AT&T and Sprint may see lower postpaid adds from Q4 of 2017 according to a Wells Fargo analyst, who states that a "downward bias" for the fourth quarter of last year for postpaid adds for both carriers wouldn't be a surprising outcome, due to the lower amount of subscribers switching to either carrier as well as the lower number of subscribers upgrading within either carrier should they already be subscribers with AT&T or Sprint. Another driving factor in these expectations could be relating to the successful fourth quarters of last year that both Verizon and T-Mobile reported, both of which exceeded the predictions for each respective carrier's postpaid net adds.
This doesn't necessarily bode well for either AT&T or Sprint, but it also doesn't mean that both carriers will have gone through the three-month period without having added any new postpaid customers at all. That said there is still no exact numbers for both carriers as Sprint isn't expected to release its fourth quarter results until February 1st, while AT&T is expected to release its fourth quarter results on January 31st. In addition to the projected downward bias, AT&T and Sprint are both expected to have around 300,000 and 200,000 postpaid net adds respectively, which are less than the estimates for each, set at 359,000 and 247,000 respectively.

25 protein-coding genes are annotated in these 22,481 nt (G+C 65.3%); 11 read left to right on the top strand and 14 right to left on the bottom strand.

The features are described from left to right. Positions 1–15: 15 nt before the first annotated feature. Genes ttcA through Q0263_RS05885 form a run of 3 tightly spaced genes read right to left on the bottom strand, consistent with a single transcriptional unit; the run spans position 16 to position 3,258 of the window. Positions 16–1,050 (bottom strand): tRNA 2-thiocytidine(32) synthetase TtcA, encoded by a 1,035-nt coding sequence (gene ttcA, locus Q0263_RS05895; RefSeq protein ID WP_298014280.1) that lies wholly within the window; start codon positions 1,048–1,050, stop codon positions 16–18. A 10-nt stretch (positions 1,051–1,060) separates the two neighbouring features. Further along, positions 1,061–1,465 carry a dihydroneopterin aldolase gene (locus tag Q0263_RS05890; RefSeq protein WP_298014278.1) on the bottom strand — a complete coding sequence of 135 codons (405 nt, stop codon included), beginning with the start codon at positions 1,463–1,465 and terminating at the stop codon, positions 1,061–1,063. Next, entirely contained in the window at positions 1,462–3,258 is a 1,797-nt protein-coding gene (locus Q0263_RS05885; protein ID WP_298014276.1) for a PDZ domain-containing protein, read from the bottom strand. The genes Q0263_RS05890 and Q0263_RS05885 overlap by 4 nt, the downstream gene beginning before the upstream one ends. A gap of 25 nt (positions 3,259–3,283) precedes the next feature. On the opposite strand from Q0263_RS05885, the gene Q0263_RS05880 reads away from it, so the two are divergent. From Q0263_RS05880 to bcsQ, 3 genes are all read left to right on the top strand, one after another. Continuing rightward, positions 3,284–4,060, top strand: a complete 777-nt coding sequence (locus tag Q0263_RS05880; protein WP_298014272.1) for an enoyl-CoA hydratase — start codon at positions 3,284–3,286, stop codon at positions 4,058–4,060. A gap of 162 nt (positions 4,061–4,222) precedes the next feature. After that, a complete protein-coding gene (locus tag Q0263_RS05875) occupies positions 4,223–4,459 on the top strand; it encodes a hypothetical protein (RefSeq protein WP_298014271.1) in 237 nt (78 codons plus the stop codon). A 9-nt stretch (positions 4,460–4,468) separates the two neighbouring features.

It might be hard to pin down exactly what all could attribute to AT&T's potentially lower than expected numbers, but the U.S.' second largest wireless carrier has been dealing with a labor dispute for the better part of last year, which resulted in a strike of employees for an entire weekend in 2017 that could have led to lower sales, only having recently ended that dispute. AT&T may be the country's second largest wireless carrier, but analysts believe that T-Mobile may now have more retail stores, which likely means more sales associates, and more employees to potentially bring in more subscribers which could switch from other companies. This may not have any impact on AT&T's Q4 2017 numbers but it could have an impact on things going forward. For Sprint, it'll be interesting to see how the company starts out this year and beyond as a recent report about its ending promotions detailed the possibility of those higher plan prices for some customers having a negative impact on postpaid churn.